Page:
BIRDING THE LUNE ESTUARY, THE FOREST OF BOWLAND AND BEYOND.

Tuesday, 16 November 2010

Flying your Kite!


White-tailed Kite. Colin Bushell.

Well hows that for struggling for a title and not remotely connected with the post I'm about to write. But connected to an excellent photograph of the bird above - which I'd hazard a guess you won't be seeing in the UK any time soon - seen by CB on his latest trip to Peru....Thanks for this - and the one below - Colin.

With JB today we started at a quiet Conder Green with just 2 Little Grebe seen again on the pool though 5 Wigeon is something of an increase, and the Kingfisher brightened up the visit here. At Glasson Dock on the Lune Estuary the Bar-tailed Godwit/Knot were more obliging today being opposite the viewpoint and allowing us a more accurate estimate of 1,500/6,500 respectively until they took to flight in a spectacle you'd pay money to see. Also of note, 5 Goosander, a solitary Black-tailed Godwit, and a Little Egret. From Bodie Hill yesterdays 2 Whooper Swans, c.800 Wigeon, 22 Goldeneye, and a Black Swan in company with c.95 Mute Swans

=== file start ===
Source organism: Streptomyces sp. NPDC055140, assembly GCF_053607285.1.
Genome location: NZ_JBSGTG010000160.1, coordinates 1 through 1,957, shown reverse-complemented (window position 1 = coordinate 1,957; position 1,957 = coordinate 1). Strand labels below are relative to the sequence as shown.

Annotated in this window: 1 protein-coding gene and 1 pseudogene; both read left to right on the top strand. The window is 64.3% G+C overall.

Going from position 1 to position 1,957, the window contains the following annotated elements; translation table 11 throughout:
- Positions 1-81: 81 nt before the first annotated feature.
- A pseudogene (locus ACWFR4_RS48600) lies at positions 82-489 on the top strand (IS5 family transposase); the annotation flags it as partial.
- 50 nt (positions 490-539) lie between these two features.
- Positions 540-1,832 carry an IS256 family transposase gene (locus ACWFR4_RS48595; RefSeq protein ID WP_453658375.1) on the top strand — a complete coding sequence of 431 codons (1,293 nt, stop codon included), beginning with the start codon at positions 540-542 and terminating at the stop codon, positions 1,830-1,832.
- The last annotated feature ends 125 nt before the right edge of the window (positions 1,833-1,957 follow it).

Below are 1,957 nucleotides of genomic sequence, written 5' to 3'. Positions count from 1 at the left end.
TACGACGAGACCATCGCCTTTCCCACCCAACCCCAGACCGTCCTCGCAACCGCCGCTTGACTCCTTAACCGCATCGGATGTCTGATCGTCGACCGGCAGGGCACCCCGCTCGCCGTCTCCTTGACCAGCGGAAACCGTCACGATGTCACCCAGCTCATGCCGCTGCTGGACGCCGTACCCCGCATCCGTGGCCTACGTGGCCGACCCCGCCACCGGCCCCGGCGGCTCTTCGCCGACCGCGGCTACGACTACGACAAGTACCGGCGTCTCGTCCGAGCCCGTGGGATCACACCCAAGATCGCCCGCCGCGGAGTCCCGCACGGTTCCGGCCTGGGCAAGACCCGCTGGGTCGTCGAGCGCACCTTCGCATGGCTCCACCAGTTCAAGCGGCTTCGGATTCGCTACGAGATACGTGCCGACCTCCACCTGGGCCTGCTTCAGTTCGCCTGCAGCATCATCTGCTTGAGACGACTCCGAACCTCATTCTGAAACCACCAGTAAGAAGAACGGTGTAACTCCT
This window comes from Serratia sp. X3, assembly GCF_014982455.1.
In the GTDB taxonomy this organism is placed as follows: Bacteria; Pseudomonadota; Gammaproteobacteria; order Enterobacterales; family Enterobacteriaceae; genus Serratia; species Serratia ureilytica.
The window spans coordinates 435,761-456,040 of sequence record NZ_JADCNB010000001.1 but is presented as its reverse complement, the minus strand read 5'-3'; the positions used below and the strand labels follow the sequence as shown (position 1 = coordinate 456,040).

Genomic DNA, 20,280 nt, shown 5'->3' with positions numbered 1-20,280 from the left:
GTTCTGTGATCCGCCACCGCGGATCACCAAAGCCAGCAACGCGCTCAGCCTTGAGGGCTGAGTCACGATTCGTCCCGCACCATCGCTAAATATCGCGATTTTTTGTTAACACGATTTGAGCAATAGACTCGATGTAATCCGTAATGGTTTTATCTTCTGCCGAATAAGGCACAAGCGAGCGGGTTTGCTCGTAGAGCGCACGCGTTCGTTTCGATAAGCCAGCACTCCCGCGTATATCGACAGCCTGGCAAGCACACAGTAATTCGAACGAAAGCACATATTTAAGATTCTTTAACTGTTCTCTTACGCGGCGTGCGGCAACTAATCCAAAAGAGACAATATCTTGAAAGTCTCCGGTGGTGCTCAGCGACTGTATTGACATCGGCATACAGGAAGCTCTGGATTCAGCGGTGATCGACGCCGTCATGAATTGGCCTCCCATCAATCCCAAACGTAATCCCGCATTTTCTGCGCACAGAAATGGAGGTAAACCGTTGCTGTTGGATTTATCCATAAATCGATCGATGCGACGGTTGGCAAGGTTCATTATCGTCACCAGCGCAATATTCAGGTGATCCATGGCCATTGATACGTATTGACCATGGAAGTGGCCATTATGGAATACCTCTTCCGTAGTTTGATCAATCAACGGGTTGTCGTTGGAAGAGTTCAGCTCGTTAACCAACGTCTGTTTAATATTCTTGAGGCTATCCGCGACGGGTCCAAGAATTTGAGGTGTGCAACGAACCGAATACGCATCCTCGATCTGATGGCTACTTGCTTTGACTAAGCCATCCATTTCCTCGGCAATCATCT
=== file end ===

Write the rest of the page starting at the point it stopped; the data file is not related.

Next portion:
In a field opposite Sand Villa, 4 adult and a juvenile Whooper Swan. At Knott End c.15 Twite, but a visit to LDBWS will show JB saw more including a comprehensive list from elsewhere. At Cockers Dyke an adult Mediterranean Gull and a Little Egret were to note. On Fluke Hall Lane, 12 Whooper Swans and 2 Ruff, a brief look in at Pilling Marsh produced 4 Whooper Swans and 2 Little Egrets.

And finally....

Pectoral Sandpiper. Colin Bushell.

As opposed to the bird at the top here's one you have a very good chance of finding/seeing in the UK. The Pectoral Sandpiper is the most numerous Nearctic wader on this side of the Atlantic, during the years 1958/85 an average of 52 a year were found, and in fact as many as 150 were recorded in a single year in 1984.

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